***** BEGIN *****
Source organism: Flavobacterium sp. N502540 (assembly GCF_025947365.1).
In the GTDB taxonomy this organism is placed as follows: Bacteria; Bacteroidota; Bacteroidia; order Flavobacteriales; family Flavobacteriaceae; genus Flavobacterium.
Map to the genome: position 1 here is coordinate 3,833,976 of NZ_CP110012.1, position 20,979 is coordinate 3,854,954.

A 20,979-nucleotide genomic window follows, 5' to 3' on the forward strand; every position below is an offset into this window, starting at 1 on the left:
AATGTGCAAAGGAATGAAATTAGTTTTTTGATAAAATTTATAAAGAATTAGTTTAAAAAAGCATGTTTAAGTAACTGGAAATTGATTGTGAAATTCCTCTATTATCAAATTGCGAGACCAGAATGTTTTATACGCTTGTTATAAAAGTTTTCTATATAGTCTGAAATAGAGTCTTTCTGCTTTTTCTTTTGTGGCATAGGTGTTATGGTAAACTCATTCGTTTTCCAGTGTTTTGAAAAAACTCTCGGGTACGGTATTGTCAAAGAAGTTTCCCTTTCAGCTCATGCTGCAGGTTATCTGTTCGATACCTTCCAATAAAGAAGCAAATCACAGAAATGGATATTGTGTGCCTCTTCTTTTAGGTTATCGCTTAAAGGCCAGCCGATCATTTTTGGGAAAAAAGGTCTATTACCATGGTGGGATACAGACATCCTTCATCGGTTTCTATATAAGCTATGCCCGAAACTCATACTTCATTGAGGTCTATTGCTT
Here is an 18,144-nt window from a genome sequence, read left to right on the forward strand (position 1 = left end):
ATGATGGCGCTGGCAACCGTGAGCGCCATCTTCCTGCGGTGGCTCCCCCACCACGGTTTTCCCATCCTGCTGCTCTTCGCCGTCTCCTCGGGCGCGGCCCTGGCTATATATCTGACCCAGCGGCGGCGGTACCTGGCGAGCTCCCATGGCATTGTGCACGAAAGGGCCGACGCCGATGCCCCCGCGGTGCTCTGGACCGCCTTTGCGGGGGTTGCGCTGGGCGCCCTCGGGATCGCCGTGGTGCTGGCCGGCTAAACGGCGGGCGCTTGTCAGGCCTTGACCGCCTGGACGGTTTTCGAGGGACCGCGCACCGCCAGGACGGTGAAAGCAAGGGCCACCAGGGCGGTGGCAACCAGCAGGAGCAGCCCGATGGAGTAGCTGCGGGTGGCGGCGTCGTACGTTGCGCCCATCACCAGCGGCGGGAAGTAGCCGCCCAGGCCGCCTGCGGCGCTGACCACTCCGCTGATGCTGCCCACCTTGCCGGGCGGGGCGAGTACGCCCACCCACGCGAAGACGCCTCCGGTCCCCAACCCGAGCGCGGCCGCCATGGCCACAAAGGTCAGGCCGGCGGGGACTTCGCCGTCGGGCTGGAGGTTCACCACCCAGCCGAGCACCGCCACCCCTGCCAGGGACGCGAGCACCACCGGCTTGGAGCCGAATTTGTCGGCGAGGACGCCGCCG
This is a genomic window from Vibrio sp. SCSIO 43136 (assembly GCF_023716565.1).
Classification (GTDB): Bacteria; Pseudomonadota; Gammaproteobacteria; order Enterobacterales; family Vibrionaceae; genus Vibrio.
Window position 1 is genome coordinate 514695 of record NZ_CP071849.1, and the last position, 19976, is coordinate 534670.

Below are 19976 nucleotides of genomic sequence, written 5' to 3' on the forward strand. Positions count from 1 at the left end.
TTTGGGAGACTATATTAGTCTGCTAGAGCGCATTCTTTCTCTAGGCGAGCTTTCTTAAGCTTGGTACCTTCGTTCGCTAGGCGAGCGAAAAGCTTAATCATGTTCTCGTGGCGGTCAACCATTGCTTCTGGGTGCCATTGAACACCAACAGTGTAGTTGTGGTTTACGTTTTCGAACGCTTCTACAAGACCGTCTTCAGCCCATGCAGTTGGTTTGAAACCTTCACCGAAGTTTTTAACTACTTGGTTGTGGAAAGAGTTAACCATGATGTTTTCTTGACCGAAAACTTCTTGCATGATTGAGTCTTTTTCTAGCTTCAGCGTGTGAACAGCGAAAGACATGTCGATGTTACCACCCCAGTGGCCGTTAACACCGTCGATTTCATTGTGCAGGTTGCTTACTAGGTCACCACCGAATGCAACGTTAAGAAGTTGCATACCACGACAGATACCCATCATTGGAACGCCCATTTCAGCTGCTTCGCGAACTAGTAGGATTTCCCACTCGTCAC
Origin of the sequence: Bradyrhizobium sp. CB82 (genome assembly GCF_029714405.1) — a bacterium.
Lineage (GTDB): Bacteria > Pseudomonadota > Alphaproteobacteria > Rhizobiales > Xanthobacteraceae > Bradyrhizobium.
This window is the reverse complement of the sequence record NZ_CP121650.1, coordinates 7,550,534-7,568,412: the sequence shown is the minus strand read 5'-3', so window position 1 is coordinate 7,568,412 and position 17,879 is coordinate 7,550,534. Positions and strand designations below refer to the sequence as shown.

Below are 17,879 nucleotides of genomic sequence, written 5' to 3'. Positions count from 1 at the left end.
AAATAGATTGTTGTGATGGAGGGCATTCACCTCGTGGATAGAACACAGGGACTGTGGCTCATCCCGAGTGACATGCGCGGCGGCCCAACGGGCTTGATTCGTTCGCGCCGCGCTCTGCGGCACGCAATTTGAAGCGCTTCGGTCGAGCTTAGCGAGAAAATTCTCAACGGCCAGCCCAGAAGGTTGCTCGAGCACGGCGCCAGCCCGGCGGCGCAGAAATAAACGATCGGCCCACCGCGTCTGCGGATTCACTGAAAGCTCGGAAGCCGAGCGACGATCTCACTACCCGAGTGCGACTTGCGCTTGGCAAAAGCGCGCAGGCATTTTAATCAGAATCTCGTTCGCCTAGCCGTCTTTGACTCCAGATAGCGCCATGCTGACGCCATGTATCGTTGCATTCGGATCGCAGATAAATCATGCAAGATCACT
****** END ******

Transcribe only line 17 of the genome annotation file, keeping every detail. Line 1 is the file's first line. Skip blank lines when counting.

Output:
AAATAGATTGTTGTGATGGAGGGCATTCACCTCGTGGATAGAACACAGGGACTGTGGCTCATCCCGAGTGACATGCGCGGCGGCCCAACGGGCTTGATTCGTTCGCGCCGCGCTCTGCGGCACGCAATTTGAAGCGCTTCGGTCGAGCTTAGCGAGAAAATTCTCAACGGCCAGCCCAGAAGGTTGCTCGAGCACGGCGCCAGCCCGGCGGCGCAGAAATAAACGATCGGCCCACCGCGTCTGCGGATTCACTGAAAGCTCGGAAGCCGAGCGACGATCTCACTACCCGAGTGCGACTTGCGCTTGGCAAAAGCGCGCAGGCATTTTAATCAGAATCTCGTTCGCCTAGCCGTCTTTGACTCCAGATAGCGCCATGCTGACGCCATGTATCGTTGCATTCGGATCGCAGATAAATCATGCAAGATCACT